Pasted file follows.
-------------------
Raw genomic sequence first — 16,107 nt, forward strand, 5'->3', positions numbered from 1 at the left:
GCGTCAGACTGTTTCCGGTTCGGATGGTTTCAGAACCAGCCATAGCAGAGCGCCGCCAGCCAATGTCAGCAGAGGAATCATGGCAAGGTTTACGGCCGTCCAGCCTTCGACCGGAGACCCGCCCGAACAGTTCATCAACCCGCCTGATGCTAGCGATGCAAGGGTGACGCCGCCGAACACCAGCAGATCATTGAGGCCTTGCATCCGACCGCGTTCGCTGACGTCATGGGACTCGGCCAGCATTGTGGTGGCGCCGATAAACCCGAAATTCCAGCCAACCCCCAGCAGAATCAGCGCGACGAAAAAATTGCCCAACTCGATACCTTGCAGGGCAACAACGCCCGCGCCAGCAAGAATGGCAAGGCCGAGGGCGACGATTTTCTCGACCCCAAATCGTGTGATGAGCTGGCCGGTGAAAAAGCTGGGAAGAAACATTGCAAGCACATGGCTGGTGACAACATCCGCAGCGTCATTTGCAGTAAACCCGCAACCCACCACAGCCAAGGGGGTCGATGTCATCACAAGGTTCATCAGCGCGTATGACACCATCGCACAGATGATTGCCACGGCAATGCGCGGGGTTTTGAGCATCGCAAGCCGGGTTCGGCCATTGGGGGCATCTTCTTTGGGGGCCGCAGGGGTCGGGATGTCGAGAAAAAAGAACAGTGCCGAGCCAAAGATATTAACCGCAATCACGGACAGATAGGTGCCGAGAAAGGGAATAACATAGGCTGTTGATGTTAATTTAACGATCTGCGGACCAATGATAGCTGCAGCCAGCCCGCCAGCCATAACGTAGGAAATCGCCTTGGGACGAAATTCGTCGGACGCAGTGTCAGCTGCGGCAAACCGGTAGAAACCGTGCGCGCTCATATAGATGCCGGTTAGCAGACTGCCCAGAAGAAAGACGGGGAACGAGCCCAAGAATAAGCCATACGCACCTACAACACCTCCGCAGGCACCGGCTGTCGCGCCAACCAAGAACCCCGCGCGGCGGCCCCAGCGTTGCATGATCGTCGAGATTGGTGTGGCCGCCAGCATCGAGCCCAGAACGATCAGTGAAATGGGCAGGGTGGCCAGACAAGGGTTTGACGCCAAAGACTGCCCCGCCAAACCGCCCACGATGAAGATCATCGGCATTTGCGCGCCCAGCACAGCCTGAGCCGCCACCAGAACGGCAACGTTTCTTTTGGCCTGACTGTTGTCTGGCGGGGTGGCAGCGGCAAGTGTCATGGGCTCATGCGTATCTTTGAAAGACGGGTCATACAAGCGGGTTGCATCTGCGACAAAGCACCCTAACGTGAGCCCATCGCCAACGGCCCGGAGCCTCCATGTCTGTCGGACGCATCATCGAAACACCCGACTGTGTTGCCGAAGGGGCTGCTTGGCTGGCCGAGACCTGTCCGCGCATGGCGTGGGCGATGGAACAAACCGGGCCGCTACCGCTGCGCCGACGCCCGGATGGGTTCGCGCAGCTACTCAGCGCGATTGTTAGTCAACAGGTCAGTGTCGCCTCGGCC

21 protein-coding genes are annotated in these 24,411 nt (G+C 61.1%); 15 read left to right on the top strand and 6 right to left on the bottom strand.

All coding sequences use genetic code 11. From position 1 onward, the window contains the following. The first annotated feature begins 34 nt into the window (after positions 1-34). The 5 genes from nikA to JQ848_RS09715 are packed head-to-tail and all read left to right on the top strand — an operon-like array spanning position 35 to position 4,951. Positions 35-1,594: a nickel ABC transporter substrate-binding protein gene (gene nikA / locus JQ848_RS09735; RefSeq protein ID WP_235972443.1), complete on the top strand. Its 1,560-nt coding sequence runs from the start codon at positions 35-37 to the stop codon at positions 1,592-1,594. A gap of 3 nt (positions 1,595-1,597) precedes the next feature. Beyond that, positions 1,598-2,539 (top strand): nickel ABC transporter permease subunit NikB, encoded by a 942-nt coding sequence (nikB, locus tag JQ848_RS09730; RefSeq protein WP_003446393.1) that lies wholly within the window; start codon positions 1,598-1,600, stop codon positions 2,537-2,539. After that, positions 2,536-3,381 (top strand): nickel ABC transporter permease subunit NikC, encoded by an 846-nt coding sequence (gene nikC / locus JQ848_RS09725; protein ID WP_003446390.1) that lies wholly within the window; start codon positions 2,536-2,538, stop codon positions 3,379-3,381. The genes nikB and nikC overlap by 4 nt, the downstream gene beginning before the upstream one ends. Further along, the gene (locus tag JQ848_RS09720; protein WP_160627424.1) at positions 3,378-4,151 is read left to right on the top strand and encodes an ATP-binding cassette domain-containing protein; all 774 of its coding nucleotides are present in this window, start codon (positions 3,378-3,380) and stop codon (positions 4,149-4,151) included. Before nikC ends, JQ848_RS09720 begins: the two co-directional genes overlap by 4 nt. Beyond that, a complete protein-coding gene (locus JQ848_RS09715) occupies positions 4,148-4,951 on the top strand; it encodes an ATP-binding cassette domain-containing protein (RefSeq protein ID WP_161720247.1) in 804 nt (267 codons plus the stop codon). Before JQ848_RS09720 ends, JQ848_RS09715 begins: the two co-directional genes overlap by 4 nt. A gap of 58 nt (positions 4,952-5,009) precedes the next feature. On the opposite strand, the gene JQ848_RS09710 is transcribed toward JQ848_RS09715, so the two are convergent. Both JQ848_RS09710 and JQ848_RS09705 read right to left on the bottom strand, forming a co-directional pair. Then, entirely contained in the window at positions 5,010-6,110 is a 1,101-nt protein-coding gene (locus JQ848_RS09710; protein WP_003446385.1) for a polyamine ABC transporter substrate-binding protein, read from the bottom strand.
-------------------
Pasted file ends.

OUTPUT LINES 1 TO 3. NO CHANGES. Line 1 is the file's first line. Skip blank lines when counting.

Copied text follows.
Raw genomic sequence first — 16,107 nt, forward strand, 5'->3', positions numbered from 1 at the left:
GCGTCAGACTGTTTCCGGTTCGGATGGTTTCAGAACCAGCCATAGCAGAGCGCCGCCAGCCAATGTCAGCAGAGGAATCATGGCAAGGTTTACGGCCGTCCAGCCTTCGACCGGAGACCCGCCCGAACAGTTCATCAACCCGCCTGATGCTAGCGATGCAAGGGTGACGCCGCCGAACACCAGCAGATCATTGAGGCCTTGCATCCGACCGCGTTCGCTGACGTCATGGGACTCGGCCAGCATTGTGGTGGCGCCGATAAACCCGAAATTCCAGCCAACCCCCAGCAGAATCAGCGCGACGAAAAAATTGCCCAACTCGATACCTTGCAGGGCAACAACGCCCGCGCCAGCAAGAATGGCAAGGCCGAGGGCGACGATTTTCTCGACCCCAAATCGTGTGATGAGCTGGCCGGTGAAAAAGCTGGGAAGAAACATTGCAAGCACATGGCTGGTGACAACATCCGCAGCGTCATTTGCAGTAAACCCGCAACCCACCACAGCCAAGGGGGTCGATGTCATCACAAGGTTCATCAGCGCGTATGACACCATCGCACAGATGATTGCCACGGCAATGCGCGGGGTTTTGAGCATCGCAAGCCGGGTTCGGCCATTGGGGGCATCTTCTTTGGGGGCCGCAGGGGTCGGGATGTCGAGAAAAAAGAACAGTGCCGAGCCAAAGATATTAACCGCAATCACGGACAGATAGGTGCCGAGAAAGGGAATAACATAGGCTGTTGATGTTAATTTAACGATCTGCGGACCAATGATAGCTGCAGCCAGCCCGCCAGCCATAACGTAGGAAATCGCCTTGGGACGAAATTCGTCGGACGCAGTGTCAGCTGCGGCAAACCGGTAGAAACCGTGCGCGCTCATATAGATGCCGGTTAGCAGACTGCCCAGAAGAAAGACGGGGAACGAGCCCAAGAATAAGCCATACGCACCTACAACACCTCCGCAGGCACCGGCTGTCGCGCCAACCAAGAACCCCGCGCGGCGGCCCCAGCGTTGCATGATCGTCGAGATTGGTGTGGCCGCCAGCATCGAGCCCAGAACGATCAGTGAAATGGGCAGGGTGGCCAGACAAGGGTTTGACGCCAAAGACTGCCCCGCCAAACCGCCCACGATGAAGATCATCGGCATTTGCGCGCCCAGCACAGCCTGAGCCGCCACCAGAACGGCAACGTTTCTTTTGGCCTGACTGTTGTCTGGCGGGGTGGCAGCGGCAAGTGTCATGGGCTCATGCGTATCTTTGAAAGACGGGTCATACAAGCGGGTTGCATCTGCGACAAAGCACCCTAACGTGAGCCCATCGCCAACGGCCCGGAGCCTCCATGTCTGTCGGACGCATCATCGAAACACCCGACTGTGTTGCCGAAGGGGCTGCTTGGCTGGCCGAGACCTGTCCGCGCATGGCGTGGGCGATGGAACAAACCGGGCCGCTACCGCTGCGCCGACGCCCGGATGGGTTCGCGCAGCTACTCAGCGCGATTGTTAGTCAACAGGTCAGTGTCGCCTCGGCC

21 protein-coding genes are annotated in these 24,411 nt (G+C 61.1%); 15 read left to right on the top strand and 6 right to left on the bottom strand.